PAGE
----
Black History Month: North Carolina scientist leads COVID-19 vaccine charge

Black doctor takes lead on Moderna vaccine

CHARLOTTE, N.C. (WBTV/CBS News) - A scientist from the small town of Hillsborough, North Carolina is making a big difference in the fight against COVID-19.

Doctor Kizzmekia Corbett, 34, is being recognized by health leaders as someone who played an instrumental role in the development of the Moderna Vaccine.

“We have taken a lot of the knowledge that we have gained over the last six years and applied it to a fairly revolutionary vaccine platform in collaboration with Moderna,” Corbett told CBS News.

In March 2020, Corbett walked then President Donald Trump through research at the National Institutes of Health. Two weeks after the tour, Corbett and her team started the first stage of clinical trials. The distribution of the Moderna vaccine came about within 10 months.

“The vaccine teaches the body how to fend off a virus, because it teaches the body, how to look for the virus by basically just showing the body the spike protein of the virus,” Corbett explained. “The body then says, oh, we’ve seen this protein before. Let’s go fight against it. That’s how it works.”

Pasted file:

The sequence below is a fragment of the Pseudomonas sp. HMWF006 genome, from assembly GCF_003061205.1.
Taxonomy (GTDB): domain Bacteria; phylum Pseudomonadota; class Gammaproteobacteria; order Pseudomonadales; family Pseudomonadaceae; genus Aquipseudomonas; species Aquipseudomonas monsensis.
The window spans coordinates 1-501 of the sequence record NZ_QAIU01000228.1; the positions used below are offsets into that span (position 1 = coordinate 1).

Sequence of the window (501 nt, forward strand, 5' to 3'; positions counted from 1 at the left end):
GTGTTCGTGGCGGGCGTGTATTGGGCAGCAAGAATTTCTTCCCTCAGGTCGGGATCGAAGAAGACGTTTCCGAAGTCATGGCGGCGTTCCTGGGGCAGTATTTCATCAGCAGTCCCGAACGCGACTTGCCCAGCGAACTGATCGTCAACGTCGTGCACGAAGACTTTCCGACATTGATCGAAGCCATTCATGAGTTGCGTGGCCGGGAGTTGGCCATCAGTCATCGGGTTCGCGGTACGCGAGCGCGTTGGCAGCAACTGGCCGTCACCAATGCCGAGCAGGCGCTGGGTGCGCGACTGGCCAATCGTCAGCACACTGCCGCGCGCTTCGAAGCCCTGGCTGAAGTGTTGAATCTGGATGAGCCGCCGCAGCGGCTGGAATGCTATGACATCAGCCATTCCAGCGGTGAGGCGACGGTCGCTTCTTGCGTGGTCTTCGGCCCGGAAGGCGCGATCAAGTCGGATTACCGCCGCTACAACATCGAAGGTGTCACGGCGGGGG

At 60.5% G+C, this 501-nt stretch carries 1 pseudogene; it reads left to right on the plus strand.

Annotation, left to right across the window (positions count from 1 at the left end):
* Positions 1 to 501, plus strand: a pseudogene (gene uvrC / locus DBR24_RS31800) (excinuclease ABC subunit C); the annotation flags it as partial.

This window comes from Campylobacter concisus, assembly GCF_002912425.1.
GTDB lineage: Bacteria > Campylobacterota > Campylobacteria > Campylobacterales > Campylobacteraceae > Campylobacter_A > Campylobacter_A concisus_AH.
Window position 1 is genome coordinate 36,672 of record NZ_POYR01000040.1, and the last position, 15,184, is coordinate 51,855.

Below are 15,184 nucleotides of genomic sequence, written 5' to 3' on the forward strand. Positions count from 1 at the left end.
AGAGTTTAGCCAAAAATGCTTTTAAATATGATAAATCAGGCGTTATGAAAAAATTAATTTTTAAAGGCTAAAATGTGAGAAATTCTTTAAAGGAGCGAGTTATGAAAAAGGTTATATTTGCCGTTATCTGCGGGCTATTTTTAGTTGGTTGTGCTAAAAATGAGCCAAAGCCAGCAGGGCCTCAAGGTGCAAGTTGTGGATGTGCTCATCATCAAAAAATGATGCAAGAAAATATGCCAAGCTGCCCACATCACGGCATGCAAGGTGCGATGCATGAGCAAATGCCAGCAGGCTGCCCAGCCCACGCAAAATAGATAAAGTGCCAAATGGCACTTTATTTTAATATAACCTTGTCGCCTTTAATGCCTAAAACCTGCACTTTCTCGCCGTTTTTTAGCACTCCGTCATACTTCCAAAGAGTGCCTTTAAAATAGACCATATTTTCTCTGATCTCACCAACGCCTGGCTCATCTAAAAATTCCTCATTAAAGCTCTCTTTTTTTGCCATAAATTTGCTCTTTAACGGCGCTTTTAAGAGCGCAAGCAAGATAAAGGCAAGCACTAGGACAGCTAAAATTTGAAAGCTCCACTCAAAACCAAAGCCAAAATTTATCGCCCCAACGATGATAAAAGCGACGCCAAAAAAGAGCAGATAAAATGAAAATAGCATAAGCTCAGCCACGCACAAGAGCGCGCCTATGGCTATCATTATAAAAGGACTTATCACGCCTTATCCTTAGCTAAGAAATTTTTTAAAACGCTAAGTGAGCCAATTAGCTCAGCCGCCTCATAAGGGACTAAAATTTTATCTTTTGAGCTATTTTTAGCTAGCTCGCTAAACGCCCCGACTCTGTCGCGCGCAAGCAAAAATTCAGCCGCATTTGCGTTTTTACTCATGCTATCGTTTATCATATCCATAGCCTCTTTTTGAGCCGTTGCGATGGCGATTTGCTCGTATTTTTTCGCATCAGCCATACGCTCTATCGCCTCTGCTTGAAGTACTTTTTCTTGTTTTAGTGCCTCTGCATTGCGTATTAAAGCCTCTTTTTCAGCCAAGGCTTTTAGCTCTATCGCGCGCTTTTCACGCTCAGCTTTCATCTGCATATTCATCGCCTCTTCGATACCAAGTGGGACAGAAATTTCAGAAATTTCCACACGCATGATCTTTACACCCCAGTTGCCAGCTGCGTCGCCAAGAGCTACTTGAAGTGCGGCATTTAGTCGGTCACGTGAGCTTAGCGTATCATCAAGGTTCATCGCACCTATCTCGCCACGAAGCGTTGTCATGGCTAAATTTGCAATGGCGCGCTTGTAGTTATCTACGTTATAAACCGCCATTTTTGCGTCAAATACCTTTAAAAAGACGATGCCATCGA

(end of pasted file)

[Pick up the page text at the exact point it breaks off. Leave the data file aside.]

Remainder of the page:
Since the roll out, millions of Americans have received first and second doses including countless people in North and South Carolina.

However, praise for Corbett comes as health leaders share concern over the growing racial disparity in the vaccine distribution across the country.

At Atrium Health’s mass vaccination event at Bank of America Stadium, 20,000 people got their first dose of the covid-19 vaccine in the last weekend of January. Only 30% were people of color.

Experts say a number of factors could contribute to the disparity including a deep distrust of the medical industry by black Americans because of a history of mistreatment.

For example, Henrietta Lacks was a cancer patient in Baltimore whose cancer cells were used without her permission. The cells, named HeLa cells after Lacks, were used in billions of dollars worth of medical research. Decades later the National Institutes of Health reached a non-monetary agreement with her family.

Similarly, the Tuskegee experiment which started in the 1930s, looked to examine the long-term effects of syphilis and did not properly treat infected black men regardless of the suffering it caused, according to the CDC.

The Biden administration has said racial equity will be a foundation of its covid-19 response. On Tuesday, the white house announced a program to ship doses of the vaccine to federally funded clinics in underserved areas.

“To be honest, I didn’t realize the level of impact that my visibility might have,” Corbett said. “I do my work because I love my work.”

Corbett also encouraged people who are hesitant to get the vaccine, to utilize resources available online.

“Really take advantage of the level of transparency that we are attempting,” Corbett told CBS news. “There are levels of transparency in this process that I haven’t even seen before, such as FDA hearings and meet briefings being broadcast online and live data coming out almost instantly.”

Copyright 2021 WBTV. CBS News contributed to this article. All rights reserved.